Uber, the startup that provides on-demand limousine service using a smartphone, has ferried customers all over urban areas Now the company wants to bring its luxury sedans to suburbs as far-flung as Willowbrook and Winnetka, Ill.
San Francisco-based Uber launched Chicago service in September 2011 with 40 drivers ready to accept fares. It has since added hundreds of drivers to its roster and introduced a lower-cost taxi option.
The company's expansion of its flagship "black" service to Chicago's suburbs is one of its first forays into areas beyond densely populated city centers, although it does have operations in Palo Alto, Calif., and has experimented with a seasonal offering between the Hamptons and New York City.
Allen Penn, Uber's general manager in Chicago, said the startup noticed thousands of instances in which customers located in the suburbs searched for cars via its mobile application.
"In some cases, they've been able to get lucky and get a car," he said. "But for the most part it's not been the type of experience that we strive for; it's not been short pickup times and high availability. This is something we know we wanted to address."
As suburban service gets under way, pickup times should be 10 to 20 minutes. As Uber signs up additional drivers, the wait should fall to less than 10 minutes, matching what a customer requesting a downtown Chicago pickup would experience, Penn said.
Pricing is the same as in the city, with a starting fare of $7 for a sedan and $3.50 per mile when the vehicle is traveling more than 11 miles per hour. An SUV carries a higher base fare of $14 and a per-mile cost of $4.50. Uber stores customers' credit card information so that no cash changes hands. The company does not directly employ its drivers, instead acting as a middleman and paying them a cut of fares.
The company spent a couple of months building out its behind-the-scenes technology to accommodate the larger area in Chicago.
Uber prides itself on its "math department," or its engineering team, which designs algorithms to predict real-time demand, estimate pickup times and efficiently match passengers with roving drivers. In the case of Uber's local operations, the system makes sure that cars are dispatched to customers only in areas where they're permitted to do so, as drivers need a specific license for pickups within Chicago city limits.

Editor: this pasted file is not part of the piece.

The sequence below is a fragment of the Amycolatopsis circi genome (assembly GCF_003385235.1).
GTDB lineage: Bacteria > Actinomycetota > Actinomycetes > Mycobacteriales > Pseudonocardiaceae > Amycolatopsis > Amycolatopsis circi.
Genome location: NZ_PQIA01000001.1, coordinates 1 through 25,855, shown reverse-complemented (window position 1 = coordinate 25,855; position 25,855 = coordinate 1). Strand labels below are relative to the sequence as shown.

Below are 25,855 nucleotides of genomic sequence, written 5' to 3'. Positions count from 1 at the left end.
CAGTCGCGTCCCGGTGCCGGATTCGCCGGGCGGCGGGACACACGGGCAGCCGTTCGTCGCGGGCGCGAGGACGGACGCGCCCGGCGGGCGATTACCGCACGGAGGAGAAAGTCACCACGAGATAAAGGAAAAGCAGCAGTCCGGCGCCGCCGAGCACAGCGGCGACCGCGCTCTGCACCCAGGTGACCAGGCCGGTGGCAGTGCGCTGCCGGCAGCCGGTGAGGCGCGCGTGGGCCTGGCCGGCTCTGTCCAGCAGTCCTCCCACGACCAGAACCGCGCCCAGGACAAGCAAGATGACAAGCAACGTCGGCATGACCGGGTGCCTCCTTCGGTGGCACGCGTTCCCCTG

Uber's not the only company eyeing the suburbs. Hailo, an app-powered taxi dispatch service that originated in London and has expanded to 9 cities globally, has more than 500 Chicago cabs ferrying customers every day. John Thompson, Hailo's general manager in Chicago, said the company plans to start suburban service within a couple of months, at the latest.
Uber and Hailo believe they can spark demand for car service between suburbs, giving consumers a transportation option for special occasions or eliminating the need for a designated driver.
The use of limo services, particularly in the suburbs, isn't a part of Chicago transportation culture as it is in other cities such as New York. But Hani Mahmassani, director of the Northwestern University Transportation Center, said the young, affluent and tech-oriented consumers that represent Uber's core consumer base in cities might be inclined to try a suburban offering.
"If you're going out for a nice dinner on a Friday evening and you don't want to take your car ... using your extra bucks for a clean car might be nice," Mahmassani said. "There's definitely a latent market there where they could do well."
Erica Trzeciak, 26, lives in La Grange Park, Ill., and works in Chicago at GiveForward, a crowd-funding startup. She has taken Uber sedans to the Metra station after going out in the city or attending a Blackhawks hockey game, and she also called up the service to get around Boston during a business trip. Trzeciak said she's looking forward to trying out Uber in the suburbs as an alternative to a taxi.
"I've been in situations, especially on holidays like Halloween and New Year's, where we know that driving is a terrible idea, and none of us want to be the one to stay sober the whole night," she said.
Meanwhile, Uber continues to battle a lawsuit from Chicago's major taxi operators, who contend the startup is violating the city's taxicab and livery service regulations. Last month, Uber announced it would start charging a $1.25 booking fee for its Chicago cab service.
"Uber is behaving like a rogue app and continues to shift additional fees directly to consumers," Norma Reyes, senior executive vice president of Taxi Affiliation Services, said in a statement.
Most Popular Stories
- 15 Myths That Could Ruin Your Hispanic Ad Campaign
- Bitcoin Clones Lurch Onto Financial Scene
- General Motors Names Mary Barra as First Female CEO
- AIG to Create 230 Jobs in Charlotte
- Clinton to Keynote Annual Simmons Leadership Conference
- How Bitcoin and Other Cryptocurrencies Work
- Californians Want to Legalize Marijuana
- Pacific Trade Pact Delay Hinders U.S. Pivot to Asia
- Russia Says Nyet to Canada North Pole Claim
- Budget Deal Sets Off Grumbles in Both Houses